Gov. Pritzker signs new law targeting smash-and-grab thieves

CHICAGO (CBS)– Thieves can smash their way into a store and run off with armfuls of stolen goods within a matter of seconds – and it can cost business owners thousands of dollars.

Now, Illinois is taking steps to stop it. As CBS 2’s Tara Molina reported, Gov. JB Pritzker on Friday signed into law new legislation aimed at cracking down on the rise in organized retail thefts and smash-and-grab burglaries.

Smash-and-grab heists have been a growing crime trend in recent years.  Stores on the Magnificent Mile have seen the impact of this. 

“It’s been a horrible, difficult time,” said Miyanna Mochere. “One thing after another.”

Mochere runs the boutique Strides inside Water Tower Place. She made it through the height of the pandemic, but she says retail thefts have created massive hurdles too.

“People are afraid for their safety, so they don’t come to the malls anymore,” Mochere said. “It’s really weighing down and undermining the huge shopping and dining experience on Michigan Avenue.”

Mochere has changed store hours and has even considered moving. But she says the bill signed into law just feet away Friday gives her hope.

“I feel better now than I did a year ago,” Mochere said. “I hope Michigan Avenue becomes what it used to be.”

The law targets all angles of the organized retail crime problem – a problem we’ve shown you firsthand here on CBS 2 through surveillance video, smashed glass, and packed storage units of stolen goods.

Last December, Illinois Attorney General Kwame Raoul’s Organized Retail Crime Task Force recovered millions of dollars in stolen merchandise from storage units at two Chicago facilities. It was part of a large-scale investigation into organized retail thefts.

Under the new law, prosecutors will be able to go after the ringleaders of such crimes. The law also will create a statewide intelligence-gathering platform, to help law enforcement agencies at the local, state, and federal levels to work together in catching retail criminals.

The goal is to clamp down on such crime, which Raoul said is not just a criminal issue, but also a consumer protection matter.

“What you have to understand is when these items are stolen and put on the online marketplaces to unsuspecting consumers, and some of these items are food items, and if they are not stored appropriately, if it’s baby food for instance, it becomes a consumer protection issue,” he said.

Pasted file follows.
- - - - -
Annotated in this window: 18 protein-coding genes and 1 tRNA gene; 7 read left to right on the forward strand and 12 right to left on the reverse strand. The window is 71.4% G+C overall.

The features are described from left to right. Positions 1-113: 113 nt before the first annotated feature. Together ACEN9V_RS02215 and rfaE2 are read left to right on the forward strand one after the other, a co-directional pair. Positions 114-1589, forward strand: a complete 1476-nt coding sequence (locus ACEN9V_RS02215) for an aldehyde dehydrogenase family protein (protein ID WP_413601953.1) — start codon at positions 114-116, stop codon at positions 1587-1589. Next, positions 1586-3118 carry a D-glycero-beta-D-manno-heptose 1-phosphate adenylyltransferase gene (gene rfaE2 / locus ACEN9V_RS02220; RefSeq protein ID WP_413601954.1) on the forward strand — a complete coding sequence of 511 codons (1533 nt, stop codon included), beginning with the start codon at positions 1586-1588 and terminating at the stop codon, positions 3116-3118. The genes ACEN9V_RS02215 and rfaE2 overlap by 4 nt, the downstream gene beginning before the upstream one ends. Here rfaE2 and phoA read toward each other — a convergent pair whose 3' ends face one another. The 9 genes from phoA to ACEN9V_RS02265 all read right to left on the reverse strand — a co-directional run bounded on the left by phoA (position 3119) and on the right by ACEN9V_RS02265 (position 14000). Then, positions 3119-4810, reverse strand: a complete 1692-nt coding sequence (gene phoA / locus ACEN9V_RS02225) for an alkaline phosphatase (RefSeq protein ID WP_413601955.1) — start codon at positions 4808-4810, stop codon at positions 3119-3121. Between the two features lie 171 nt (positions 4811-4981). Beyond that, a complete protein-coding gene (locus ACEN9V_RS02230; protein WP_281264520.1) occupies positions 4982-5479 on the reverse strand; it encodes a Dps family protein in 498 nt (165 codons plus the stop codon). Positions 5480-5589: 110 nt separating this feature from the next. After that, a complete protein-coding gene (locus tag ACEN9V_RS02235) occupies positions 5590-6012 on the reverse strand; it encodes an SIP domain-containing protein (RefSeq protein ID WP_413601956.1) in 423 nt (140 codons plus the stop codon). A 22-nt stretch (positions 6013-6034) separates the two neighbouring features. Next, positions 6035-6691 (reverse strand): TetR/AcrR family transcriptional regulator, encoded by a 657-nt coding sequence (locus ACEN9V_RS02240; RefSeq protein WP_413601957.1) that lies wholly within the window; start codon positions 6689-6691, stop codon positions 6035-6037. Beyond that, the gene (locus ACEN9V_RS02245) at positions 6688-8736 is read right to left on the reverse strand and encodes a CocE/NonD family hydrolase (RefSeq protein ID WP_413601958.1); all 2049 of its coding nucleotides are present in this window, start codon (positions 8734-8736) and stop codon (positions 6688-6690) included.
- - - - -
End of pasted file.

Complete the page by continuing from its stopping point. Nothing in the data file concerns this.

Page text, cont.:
Under the law, third-party marketplaces will now be required to verify the seller of whatever customers are buying, and get contact information of those sellers.

The new law also closes current state prosecution loopholes by giving jurisdiction to one state’s attorney when the crime happens in more than one county.  The bill further provides funding for investigators and attorneys in the Attorney General’s office to focus on organized retail theft, and creates a statewide intelligence platform for all stakeholders, something they’ve seen work in other states.

As he signed the new retail theft crackdown into law on Friday, Pritzker addressed concerns opponents of the law have expressed before, that it would lead to harsh penalties for non-violent shoplifting.

Pritzker argued the law will specifically target organized crime rings.

“Let me be clear: this is not aimed at a low-income parent desperate to feed their child. It’s not about a kid making a shortsighted mistake. This is about a multi-billion-dollar industry of organized criminals carrying out sophisticated theft operations to turn a profit on the resale market,” he said.

CBS 2’s Molina has checked in with the Cook County State’s Attorney’s office on the bill in the past. At the time, the State’s Attorney’s office said it could not comment on pending legislation.

Late Friday, Molina was awaiting comment from the State’s Attorney’s office now that the bill is law.

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